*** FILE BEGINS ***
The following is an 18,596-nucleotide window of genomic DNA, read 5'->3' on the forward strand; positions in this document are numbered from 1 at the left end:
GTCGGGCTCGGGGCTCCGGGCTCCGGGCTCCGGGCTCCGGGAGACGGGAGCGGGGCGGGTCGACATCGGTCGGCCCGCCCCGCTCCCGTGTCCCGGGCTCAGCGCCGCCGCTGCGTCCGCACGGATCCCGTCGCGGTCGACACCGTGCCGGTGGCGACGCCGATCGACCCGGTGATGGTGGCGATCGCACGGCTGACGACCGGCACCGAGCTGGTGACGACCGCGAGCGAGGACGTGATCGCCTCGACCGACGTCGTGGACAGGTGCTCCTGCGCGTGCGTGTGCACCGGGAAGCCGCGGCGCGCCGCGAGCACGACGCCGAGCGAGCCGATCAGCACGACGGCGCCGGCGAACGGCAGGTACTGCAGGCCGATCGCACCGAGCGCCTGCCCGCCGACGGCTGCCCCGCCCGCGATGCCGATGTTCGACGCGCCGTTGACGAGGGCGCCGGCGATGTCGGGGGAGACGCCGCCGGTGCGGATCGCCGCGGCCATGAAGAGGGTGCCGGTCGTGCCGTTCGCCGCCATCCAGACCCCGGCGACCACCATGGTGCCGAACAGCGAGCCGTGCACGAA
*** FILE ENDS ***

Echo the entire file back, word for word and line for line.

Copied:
The following is an 18,596-nucleotide window of genomic DNA, read 5'->3' on the forward strand; positions in this document are numbered from 1 at the left end:
GTCGGGCTCGGGGCTCCGGGCTCCGGGCTCCGGGCTCCGGGAGACGGGAGCGGGGCGGGTCGACATCGGTCGGCCCGCCCCGCTCCCGTGTCCCGGGCTCAGCGCCGCCGCTGCGTCCGCACGGATCCCGTCGCGGTCGACACCGTGCCGGTGGCGACGCCGATCGACCCGGTGATGGTGGCGATCGCACGGCTGACGACCGGCACCGAGCTGGTGACGACCGCGAGCGAGGACGTGATCGCCTCGACCGACGTCGTGGACAGGTGCTCCTGCGCGTGCGTGTGCACCGGGAAGCCGCGGCGCGCCGCGAGCACGACGCCGAGCGAGCCGATCAGCACGACGGCGCCGGCGAACGGCAGGTACTGCAGGCCGATCGCACCGAGCGCCTGCCCGCCGACGGCTGCCCCGCCCGCGATGCCGATGTTCGACGCGCCGTTGACGAGGGCGCCGGCGATGTCGGGGGAGACGCCGCCGGTGCGGATCGCCGCGGCCATGAAGAGGGTGCCGGTCGTGCCGTTCGCCGCCATCCAGACCCCGGCGACCACCATGGTGCCGAACAGCGAGCCGTGCACGAA